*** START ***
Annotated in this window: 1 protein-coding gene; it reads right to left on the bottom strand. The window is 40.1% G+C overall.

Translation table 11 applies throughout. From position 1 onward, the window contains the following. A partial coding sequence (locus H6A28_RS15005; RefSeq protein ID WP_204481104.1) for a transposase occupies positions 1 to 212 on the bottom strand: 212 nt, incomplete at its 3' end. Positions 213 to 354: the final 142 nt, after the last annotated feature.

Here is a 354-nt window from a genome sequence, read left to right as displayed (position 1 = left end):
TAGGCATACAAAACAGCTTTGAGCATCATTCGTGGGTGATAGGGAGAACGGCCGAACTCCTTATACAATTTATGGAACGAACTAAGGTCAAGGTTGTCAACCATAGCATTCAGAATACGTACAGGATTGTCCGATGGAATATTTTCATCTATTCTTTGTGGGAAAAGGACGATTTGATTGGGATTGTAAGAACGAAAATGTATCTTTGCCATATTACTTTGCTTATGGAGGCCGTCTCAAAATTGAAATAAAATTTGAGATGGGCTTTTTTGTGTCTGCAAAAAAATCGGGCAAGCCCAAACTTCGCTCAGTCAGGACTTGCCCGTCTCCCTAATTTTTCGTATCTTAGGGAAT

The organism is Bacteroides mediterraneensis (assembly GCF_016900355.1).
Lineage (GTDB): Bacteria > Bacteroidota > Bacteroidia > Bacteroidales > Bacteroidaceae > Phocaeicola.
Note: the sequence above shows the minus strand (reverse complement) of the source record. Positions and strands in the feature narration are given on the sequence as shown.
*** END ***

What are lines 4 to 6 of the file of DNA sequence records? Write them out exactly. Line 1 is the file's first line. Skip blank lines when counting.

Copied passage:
TAGGCATACAAAACAGCTTTGAGCATCATTCGTGGGTGATAGGGAGAACGGCCGAACTCCTTATACAATTTATGGAACGAACTAAGGTCAAGGTTGTCAACCATAGCATTCAGAATACGTACAGGATTGTCCGATGGAATATTTTCATCTATTCTTTGTGGGAAAAGGACGATTTGATTGGGATTGTAAGAACGAAAATGTATCTTTGCCATATTACTTTGCTTATGGAGGCCGTCTCAAAATTGAAATAAAATTTGAGATGGGCTTTTTTGTGTCTGCAAAAAAATCGGGCAAGCCCAAACTTCGCTCAGTCAGGACTTGCCCGTCTCCCTAATTTTTCGTATCTTAGGGAAT

The organism is Bacteroides mediterraneensis (assembly GCF_016900355.1).
Lineage (GTDB): Bacteria > Bacteroidota > Bacteroidia > Bacteroidales > Bacteroidaceae > Phocaeicola.